Memory; condensed

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  • Created by: niakm96
  • Created on: 11-05-14 17:01

Duration 

  • Peterson & Peterson (1959)
  • Aims & Procedure: 24 students, consonant syllables, verbal rehearsal prevented, there was a retention interval of 3, 6, 9, 12,15, 18 seconds.
  • Findings & conclusions: After 3 seconds, recall was about 80%. After 18 seconds, recall was about 3%. This suggests that STM has duration of less than 18 seconds if verbal rehearsal is prevented.
  • Evaluation: 1. One limitation of this study is that the stimulus material was artificial. 2. A second limitation is that the study lacked validity because displacement may explain the findings.

Capacity

1. Miller (1956)

  • Aims & procedure:The study is a meta- analysis, things come in sevens, one STM task involved counting dots lashed on a screen.
  • Findings & conclusions: People can count 7 but not 15 dots flashed on a screen. It suggests capacity of STM is about 7 times (+2). Chuncking is used to increase capacity.
  • Evaluation: 1.one limitition is that Miller may have overestimated the capacity of STM. 2. One strength of the study is that Miller's insights led to everyday applications (generalisability).

Jacobs (1887) Capacity of STM.

  • Aims & procedure: developed digit span technique, digits/letters read one at a time. Recall tested and then another digit added until participant can't recall correct order.
  • Findings & Conclusions: Mean span for digits is 9.3. Meal span for letters is 7.3. Digit span increased with age, possibly due to chunking.
  • Evaluation: 1. One limitation is that it was conducted a long time ago. 2. One strength is that the results are useful in confirming Miller's conclusions.

Encoding

Baddeley (1966) Encoding in STM and LTM,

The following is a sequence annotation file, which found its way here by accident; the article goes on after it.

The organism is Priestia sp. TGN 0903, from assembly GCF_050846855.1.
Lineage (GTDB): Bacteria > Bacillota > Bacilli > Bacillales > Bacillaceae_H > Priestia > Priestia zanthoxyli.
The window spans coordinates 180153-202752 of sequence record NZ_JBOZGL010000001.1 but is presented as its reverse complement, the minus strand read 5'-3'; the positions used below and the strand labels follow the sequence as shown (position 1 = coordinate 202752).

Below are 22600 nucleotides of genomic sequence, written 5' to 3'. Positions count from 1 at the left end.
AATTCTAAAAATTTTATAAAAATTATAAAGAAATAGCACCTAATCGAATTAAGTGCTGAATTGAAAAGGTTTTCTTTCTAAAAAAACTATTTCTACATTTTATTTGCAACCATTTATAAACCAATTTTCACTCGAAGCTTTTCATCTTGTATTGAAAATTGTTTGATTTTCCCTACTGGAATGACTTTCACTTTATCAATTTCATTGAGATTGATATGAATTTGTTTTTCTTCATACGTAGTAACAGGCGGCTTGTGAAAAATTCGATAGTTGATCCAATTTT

• Aims & procedure: Four groups (acoustically/semantically similar/dissimilar. Recall was tested by placing words in right order. STM and LTM tested.
  • Findings & conclusions: Acoustically similar words remebered worst for STM. Semantically similar words remembered worst for LTM. This suggests that encoding differs between STM and LTM.
  • Evaluation: 1. One limitation of this study was that it used quite artificial stimuli rather than meaningful material. 2. Another limitation of this study is that the LTM memory task wasn't very long term.

Multi-store model.

Atkinson & Shiffrin (1968)

  • Theory: Information processing model diagram. Sensory memory (SM), duration = milliseconds, capacity = very large. Attention to items in SM leads to transfer to STM. STM has limited duration (measured in seconds) and capacity (about 5 chunks) and acoustic encoding. Increasing verbal rehearsal leads to transfer from STM to LTM. LTM has potentially unlimited duration and capacity. Encoding tends to be semantic.
  • Evaluation: 1. One strength of MSM is that it is easy totest the predictions of the model experimentally. 2. A second strength of the MSM comes from research support from the case study of HM. Further research comes from brain scans  prefrontal cortex is often active when individuals are involved in immediate tasks (i.e. STM) whereas the
    hippocampus is active when LTM in individuals is engaged) 4. One limitation of MSM is that it oversimplifies memory processes. 5. A second limitation of the MSM is that

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